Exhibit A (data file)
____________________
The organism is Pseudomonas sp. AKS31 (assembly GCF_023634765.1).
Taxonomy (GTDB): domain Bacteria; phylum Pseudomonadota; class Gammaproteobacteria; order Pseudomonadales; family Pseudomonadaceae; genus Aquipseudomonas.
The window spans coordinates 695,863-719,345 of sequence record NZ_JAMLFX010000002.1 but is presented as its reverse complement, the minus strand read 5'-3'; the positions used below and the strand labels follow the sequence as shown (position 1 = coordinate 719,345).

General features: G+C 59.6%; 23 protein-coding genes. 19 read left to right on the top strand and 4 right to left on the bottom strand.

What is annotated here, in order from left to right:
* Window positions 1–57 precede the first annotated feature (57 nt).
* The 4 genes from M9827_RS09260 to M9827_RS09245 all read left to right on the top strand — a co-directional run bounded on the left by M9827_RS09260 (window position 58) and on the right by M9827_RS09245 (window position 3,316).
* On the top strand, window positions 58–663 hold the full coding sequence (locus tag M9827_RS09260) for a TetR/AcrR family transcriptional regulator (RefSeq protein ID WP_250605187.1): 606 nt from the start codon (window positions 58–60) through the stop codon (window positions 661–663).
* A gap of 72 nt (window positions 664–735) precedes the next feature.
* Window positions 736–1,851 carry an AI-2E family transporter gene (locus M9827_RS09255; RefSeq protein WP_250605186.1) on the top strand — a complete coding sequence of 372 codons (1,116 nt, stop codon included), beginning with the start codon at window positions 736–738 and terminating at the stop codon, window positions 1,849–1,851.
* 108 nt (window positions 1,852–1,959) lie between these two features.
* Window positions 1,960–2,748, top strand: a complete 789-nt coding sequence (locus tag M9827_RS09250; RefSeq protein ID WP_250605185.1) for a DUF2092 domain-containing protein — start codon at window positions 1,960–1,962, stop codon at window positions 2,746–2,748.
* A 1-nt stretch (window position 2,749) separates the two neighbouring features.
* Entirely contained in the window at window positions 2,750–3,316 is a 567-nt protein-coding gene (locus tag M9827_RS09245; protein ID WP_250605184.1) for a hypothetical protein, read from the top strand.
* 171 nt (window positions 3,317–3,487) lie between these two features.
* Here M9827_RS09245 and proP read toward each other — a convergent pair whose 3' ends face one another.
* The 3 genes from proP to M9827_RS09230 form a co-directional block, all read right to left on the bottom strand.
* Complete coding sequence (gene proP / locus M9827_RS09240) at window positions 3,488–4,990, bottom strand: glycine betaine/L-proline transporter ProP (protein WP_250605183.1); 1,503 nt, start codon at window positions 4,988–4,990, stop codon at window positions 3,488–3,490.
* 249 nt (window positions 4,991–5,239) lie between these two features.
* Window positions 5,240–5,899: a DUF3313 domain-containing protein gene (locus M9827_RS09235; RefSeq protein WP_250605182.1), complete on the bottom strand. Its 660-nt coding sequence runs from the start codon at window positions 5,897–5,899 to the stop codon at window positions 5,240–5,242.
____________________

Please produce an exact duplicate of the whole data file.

The organism is Pseudomonas sp. AKS31 (assembly GCF_023634765.1).
Taxonomy (GTDB): domain Bacteria; phylum Pseudomonadota; class Gammaproteobacteria; order Pseudomonadales; family Pseudomonadaceae; genus Aquipseudomonas.
The window spans coordinates 695,863-719,345 of sequence record NZ_JAMLFX010000002.1 but is presented as its reverse complement, the minus strand read 5'-3'; the positions used below and the strand labels follow the sequence as shown (position 1 = coordinate 719,345).

General features: G+C 59.6%; 23 protein-coding genes. 19 read left to right on the top strand and 4 right to left on the bottom strand.

What is annotated here, in order from left to right:
* Window positions 1–57 precede the first annotated feature (57 nt).
* The 4 genes from M9827_RS09260 to M9827_RS09245 all read left to right on the top strand — a co-directional run bounded on the left by M9827_RS09260 (window position 58) and on the right by M9827_RS09245 (window position 3,316).
* On the top strand, window positions 58–663 hold the full coding sequence (locus tag M9827_RS09260) for a TetR/AcrR family transcriptional regulator (RefSeq protein ID WP_250605187.1): 606 nt from the start codon (window positions 58–60) through the stop codon (window positions 661–663).
* A gap of 72 nt (window positions 664–735) precedes the next feature.
* Window positions 736–1,851 carry an AI-2E family transporter gene (locus M9827_RS09255; RefSeq protein WP_250605186.1) on the top strand — a complete coding sequence of 372 codons (1,116 nt, stop codon included), beginning with the start codon at window positions 736–738 and terminating at the stop codon, window positions 1,849–1,851.
* 108 nt (window positions 1,852–1,959) lie between these two features.
* Window positions 1,960–2,748, top strand: a complete 789-nt coding sequence (locus tag M9827_RS09250; RefSeq protein ID WP_250605185.1) for a DUF2092 domain-containing protein — start codon at window positions 1,960–1,962, stop codon at window positions 2,746–2,748.
* A 1-nt stretch (window position 2,749) separates the two neighbouring features.
* Entirely contained in the window at window positions 2,750–3,316 is a 567-nt protein-coding gene (locus tag M9827_RS09245; protein ID WP_250605184.1) for a hypothetical protein, read from the top strand.
* 171 nt (window positions 3,317–3,487) lie between these two features.
* Here M9827_RS09245 and proP read toward each other — a convergent pair whose 3' ends face one another.
* The 3 genes from proP to M9827_RS09230 form a co-directional block, all read right to left on the bottom strand.
* Complete coding sequence (gene proP / locus M9827_RS09240) at window positions 3,488–4,990, bottom strand: glycine betaine/L-proline transporter ProP (protein WP_250605183.1); 1,503 nt, start codon at window positions 4,988–4,990, stop codon at window positions 3,488–3,490.
* 249 nt (window positions 4,991–5,239) lie between these two features.
* Window positions 5,240–5,899: a DUF3313 domain-containing protein gene (locus M9827_RS09235; RefSeq protein WP_250605182.1), complete on the bottom strand. Its 660-nt coding sequence runs from the start codon at window positions 5,897–5,899 to the stop codon at window positions 5,240–5,242.